Not long ago I’d have joked about being a slave to chocolate. I’m guessing my obsession with chocolate began when I was a small child. Every Sunday after church, we were given a quarter to buy a chocolate candy bar at our small town drug store (Remember when a candy bar was only a quarter??) I loved the smells of that drug store, a combination of baseball card bubble gum and I don’t know what. The aisles were crowded with all sorts of fun stuff to smell, to see, and, to touch – when my parents’ backs were turned.
So maybe my chocolate obsession can be associated with the love I had for that store, but I also remember being in high school and the love I had for my teammates on various teams. I remember thinking I could improve my play by downing a can of Jolt and a mound of sugar, usually in the form of a King Size Milky Way. My hands literally trembled as I stood at the volleyball net, ready to explode in (what I imagined to be) a world-class block returning anything my opponent dared to attempt to slam down upon my team. Looking back with bit more information and maturity, sugaring up before games probably wasn’t the brightest move on my part, but those were the days!
My chocolate obsession continued when I was in college, during those late nighters, where I had exchanged that can of Jolt and king sized Milky Way for a bottomless mug of coffee with extra cream and sugar and an entire bag of mini Milky Ways or Twix’s or Snickers or whatever I could get my hands on.
Yep, by the end of college, I was a chocolate junkie, perhaps I would have even joked that I was a chocolate slave.
But last week, that old joke changed forever and, in the space of about ten minutes, became not nearly as funny as I’d have once thought it.
George was working on a prerequisite for a merit badge seminar he was scheduled to attend for Boy Scouts. The badge was Citizenship in the World, and part of the requirement was to research a world issue. We searched the internet to come up with something of interest to him and started looking into child labor.
But child labor quickly led us to child slavery,
And that’s when I discovered what true chocolate slavery is.
And that’s when my heart broke for these child slaves.
And that’s when chocolate lost its sweetness for me.
How could I have not known about chocolate slavery? How could I have never heard of Burkina Faso? How could I have not known that children, precious children, no older than my precious son, than the precious children of so many of my friends and family, were being taken from their poverty-striken, but loving families and sold, literally, into the arms of a foreign African capitalists where they speak different languages, use dangerous tools, teeter on the brink of starvation, and are locked up at night.
There is no one to tuck them into bed, no one to sooth their feverish heads when they are sick, no one to tend to their wounds when they slip with the machete, no one to comfort them when they are afraid of the dark – or when they are afraid of the daylight which provides no relief to their nightmarish lives.
They have no one, but each other, children all.
And when one dies, another is stolen to fill his spot – simple, cheap, cruel, heartless, wrong.
One of my favorite Maya Angelou quotes is, “You did then what you knew how to do, and when you knew better, you did better.” Well, now I now better, and that is why, this year, I have given up chocolate for Lent, but I will also give up purchasing chocolate for the rest of my life for the lives of those little children.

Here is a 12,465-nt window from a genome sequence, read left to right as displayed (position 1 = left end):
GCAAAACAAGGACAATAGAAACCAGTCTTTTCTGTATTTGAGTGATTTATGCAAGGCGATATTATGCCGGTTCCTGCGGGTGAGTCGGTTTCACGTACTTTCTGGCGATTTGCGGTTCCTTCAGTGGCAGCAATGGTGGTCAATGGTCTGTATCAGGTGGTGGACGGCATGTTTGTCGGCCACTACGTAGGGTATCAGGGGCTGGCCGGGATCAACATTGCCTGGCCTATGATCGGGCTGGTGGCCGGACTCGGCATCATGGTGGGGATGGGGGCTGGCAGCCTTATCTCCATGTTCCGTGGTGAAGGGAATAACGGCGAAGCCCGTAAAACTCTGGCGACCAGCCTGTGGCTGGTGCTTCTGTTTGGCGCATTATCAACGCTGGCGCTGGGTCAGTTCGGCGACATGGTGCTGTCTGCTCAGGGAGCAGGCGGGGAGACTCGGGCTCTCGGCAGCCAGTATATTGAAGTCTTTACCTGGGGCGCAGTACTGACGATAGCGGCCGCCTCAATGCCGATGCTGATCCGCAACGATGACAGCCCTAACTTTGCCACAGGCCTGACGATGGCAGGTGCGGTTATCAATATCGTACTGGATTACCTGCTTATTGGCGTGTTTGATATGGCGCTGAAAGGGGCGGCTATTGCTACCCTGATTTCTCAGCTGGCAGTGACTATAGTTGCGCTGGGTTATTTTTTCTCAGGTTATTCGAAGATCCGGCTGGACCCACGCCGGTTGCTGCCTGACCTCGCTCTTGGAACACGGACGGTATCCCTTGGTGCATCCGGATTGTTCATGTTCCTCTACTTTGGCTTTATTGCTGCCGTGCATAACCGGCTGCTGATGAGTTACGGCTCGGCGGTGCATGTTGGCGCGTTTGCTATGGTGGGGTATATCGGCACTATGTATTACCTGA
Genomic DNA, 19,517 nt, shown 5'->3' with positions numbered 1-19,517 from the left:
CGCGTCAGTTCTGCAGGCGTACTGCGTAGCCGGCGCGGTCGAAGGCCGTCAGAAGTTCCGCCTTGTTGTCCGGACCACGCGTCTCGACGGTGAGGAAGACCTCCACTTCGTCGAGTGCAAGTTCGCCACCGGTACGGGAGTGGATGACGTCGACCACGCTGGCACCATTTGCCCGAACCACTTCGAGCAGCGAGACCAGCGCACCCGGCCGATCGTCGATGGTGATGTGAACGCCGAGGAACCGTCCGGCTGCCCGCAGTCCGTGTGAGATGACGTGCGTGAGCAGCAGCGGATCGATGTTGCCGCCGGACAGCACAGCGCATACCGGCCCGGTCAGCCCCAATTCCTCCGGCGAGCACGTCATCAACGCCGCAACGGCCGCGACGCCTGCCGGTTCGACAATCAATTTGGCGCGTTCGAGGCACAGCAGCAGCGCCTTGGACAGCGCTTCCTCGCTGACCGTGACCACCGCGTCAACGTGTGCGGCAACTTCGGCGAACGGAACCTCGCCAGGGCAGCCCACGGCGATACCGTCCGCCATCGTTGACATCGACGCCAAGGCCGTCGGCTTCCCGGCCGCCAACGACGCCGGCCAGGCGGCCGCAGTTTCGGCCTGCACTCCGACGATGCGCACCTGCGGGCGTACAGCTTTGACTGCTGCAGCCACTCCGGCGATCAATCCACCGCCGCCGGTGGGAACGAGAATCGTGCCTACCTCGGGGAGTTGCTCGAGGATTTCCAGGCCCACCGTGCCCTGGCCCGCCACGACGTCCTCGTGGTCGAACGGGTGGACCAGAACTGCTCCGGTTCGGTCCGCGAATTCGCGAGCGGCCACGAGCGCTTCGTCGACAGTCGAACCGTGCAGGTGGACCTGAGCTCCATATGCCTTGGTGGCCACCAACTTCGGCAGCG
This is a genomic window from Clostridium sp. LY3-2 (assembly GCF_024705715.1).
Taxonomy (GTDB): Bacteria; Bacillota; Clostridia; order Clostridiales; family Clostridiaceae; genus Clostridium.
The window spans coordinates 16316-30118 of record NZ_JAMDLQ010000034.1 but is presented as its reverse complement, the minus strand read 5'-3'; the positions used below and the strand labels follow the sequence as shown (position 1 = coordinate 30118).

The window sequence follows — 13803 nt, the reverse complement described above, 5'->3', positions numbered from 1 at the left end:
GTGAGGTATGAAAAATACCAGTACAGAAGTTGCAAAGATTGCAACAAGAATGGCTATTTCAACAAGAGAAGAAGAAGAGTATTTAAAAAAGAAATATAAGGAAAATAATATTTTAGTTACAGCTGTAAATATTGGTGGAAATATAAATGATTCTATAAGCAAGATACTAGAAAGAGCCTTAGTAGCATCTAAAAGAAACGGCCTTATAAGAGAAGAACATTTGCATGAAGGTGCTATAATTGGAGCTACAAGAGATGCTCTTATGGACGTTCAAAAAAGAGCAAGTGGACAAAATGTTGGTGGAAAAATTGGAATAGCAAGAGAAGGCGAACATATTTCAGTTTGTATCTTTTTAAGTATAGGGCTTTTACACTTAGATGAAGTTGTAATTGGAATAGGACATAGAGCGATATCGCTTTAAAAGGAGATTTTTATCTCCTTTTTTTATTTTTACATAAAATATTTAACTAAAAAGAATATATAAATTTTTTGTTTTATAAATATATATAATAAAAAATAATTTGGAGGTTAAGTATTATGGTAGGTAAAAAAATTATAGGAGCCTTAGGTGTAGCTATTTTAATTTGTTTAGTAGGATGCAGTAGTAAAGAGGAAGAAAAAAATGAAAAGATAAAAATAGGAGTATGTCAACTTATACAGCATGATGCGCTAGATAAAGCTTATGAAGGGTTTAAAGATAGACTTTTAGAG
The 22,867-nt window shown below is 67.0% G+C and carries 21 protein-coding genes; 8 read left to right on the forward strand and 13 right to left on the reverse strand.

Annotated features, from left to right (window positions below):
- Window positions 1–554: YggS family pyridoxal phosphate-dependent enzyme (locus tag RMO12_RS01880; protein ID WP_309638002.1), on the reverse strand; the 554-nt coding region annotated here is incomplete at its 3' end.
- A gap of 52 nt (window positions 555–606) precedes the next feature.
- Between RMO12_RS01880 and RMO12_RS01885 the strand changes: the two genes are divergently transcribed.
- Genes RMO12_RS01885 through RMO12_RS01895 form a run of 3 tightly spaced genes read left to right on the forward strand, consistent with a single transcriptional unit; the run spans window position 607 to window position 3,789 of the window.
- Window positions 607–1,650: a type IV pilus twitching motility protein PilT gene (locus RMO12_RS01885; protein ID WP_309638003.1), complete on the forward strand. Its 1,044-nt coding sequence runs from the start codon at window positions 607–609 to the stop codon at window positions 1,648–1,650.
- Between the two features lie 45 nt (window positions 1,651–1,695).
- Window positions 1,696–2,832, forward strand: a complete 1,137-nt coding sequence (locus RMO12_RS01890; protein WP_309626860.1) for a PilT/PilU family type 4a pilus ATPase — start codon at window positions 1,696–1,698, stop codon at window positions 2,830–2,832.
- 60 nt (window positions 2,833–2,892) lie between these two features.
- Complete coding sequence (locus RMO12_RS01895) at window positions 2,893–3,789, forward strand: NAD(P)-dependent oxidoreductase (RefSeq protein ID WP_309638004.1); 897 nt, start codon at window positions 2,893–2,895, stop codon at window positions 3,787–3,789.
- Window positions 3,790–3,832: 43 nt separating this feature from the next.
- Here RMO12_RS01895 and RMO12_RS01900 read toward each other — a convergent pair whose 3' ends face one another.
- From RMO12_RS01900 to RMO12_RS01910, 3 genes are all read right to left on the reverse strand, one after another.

Do I think my Lenten sacrifice will change the world? Will I make a dent in the chocolate slave industry? The industry of stealing, buying, and selling children?
Not by myself, but if I can influence one other person and he can influence one other person, then together, with each other and with God, anything is possible.
Either way, I just suddenly don’t have the same desire to indulge in that fleeting pleasure anymore. Chocolate has lost its flavor, its sweetness, its appeal.
But still, this year I know that in giving up chocolate for Lent, I am not making a big enough sacrifice, I know instead that these mothers have made sacrifices for me, for my indulgence for years – sacrifices in the most horrific form, a form that I cannot even begin to imagine: that of their own children.
Only God knows the agony of having a suffering child, like the parent of the suffering child.
Please watch the video below. Listen to the mothers who begin speaking at 4:00 as they describe their children, the loss, and the small fragments of news they cling to. See the blankness, the masked pain on the faces of the mothers. Notice the look in the children’s eyes. Weep with me over the strength of the embrace of the reuniting of one mother and child out of many.
And to the mother in the video at 4:54 who says,
Sometimes just thinking about him makes me cry, but what can I do? I am just praying to God to keep him in good health and just give him enough to eat.
I say to you, I am also praying for your child. What more can I do?
I can give up chocolate.
And I can PRAY.
I can pray so hard for your child.
And other children sold into slavery all over the world.
And I can hug my children a little tighter every day.
And take the time to thank those who protect us here.
And to again rethink what I take for granted every day.
Please, whether you choose to give up chocolate or not, please join your prayers to mine for these children and for the mothers who love them so much.
* Fair trade chocolate has had some mixed reviews. Look into fair trade products, which may cost a bit more, but there is no comparison between the price of a chocolate bar and the price of a child’s life or the price of a mother’s love. These people have so little. I cannot ask them to give up their children so I can enjoy cheap chocolate too.
Chocolate – The Bitter Truth:
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